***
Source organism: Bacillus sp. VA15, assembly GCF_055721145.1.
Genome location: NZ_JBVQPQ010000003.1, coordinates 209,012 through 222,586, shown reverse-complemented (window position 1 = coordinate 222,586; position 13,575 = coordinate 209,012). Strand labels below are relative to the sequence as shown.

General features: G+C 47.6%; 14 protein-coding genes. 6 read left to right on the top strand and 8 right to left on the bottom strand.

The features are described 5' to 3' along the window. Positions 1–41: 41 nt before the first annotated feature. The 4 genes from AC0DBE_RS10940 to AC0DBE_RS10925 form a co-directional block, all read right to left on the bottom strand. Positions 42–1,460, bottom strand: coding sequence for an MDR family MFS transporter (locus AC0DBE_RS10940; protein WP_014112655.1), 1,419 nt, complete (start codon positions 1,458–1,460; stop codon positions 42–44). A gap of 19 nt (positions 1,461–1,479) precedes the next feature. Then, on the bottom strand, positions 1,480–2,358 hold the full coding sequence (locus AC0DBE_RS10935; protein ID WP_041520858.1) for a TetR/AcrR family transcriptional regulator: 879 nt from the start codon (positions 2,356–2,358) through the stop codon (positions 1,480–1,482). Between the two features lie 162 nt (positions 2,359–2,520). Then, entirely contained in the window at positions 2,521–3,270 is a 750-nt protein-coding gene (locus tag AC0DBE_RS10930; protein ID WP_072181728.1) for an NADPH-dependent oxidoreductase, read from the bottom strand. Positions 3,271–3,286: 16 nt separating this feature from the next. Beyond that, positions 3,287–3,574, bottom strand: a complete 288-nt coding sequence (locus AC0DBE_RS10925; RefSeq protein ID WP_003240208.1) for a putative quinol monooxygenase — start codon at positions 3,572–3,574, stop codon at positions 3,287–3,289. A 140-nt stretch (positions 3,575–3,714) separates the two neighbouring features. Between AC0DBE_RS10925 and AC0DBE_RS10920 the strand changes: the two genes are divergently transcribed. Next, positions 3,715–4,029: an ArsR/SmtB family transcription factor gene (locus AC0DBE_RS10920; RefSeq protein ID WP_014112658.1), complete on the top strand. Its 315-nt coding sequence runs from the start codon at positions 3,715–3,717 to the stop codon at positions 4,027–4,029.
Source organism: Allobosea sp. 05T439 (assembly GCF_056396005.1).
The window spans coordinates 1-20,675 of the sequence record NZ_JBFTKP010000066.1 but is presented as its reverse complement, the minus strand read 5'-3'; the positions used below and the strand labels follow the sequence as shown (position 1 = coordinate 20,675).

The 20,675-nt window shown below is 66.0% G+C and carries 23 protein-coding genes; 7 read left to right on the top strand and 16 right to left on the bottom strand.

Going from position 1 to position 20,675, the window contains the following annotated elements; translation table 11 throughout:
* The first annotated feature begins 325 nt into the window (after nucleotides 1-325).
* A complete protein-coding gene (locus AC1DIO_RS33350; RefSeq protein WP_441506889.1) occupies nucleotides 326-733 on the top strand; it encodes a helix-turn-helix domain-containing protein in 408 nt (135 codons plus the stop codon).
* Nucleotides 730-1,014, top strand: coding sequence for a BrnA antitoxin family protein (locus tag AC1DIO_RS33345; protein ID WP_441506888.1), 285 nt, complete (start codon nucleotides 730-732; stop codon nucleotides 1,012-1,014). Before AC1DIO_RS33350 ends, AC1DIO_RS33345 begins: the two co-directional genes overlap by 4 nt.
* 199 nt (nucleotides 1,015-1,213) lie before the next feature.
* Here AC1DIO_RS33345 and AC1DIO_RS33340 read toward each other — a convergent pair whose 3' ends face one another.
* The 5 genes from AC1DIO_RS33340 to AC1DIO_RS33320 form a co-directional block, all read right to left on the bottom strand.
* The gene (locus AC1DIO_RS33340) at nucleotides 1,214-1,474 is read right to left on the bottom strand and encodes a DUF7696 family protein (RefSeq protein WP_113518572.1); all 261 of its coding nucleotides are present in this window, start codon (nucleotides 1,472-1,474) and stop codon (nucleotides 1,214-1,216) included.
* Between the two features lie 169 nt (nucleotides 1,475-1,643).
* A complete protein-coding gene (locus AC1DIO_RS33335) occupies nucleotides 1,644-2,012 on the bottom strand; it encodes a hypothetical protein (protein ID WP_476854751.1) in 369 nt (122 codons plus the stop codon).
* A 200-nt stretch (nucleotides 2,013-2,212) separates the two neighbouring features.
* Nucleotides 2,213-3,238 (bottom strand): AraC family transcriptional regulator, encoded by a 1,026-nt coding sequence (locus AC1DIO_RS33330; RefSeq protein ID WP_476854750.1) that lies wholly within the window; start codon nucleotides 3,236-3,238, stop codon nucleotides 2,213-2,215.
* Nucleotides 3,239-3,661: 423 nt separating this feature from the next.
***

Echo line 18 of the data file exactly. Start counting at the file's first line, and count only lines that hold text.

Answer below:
* A 200-nt stretch (nucleotides 2,013-2,212) separates the two neighbouring features.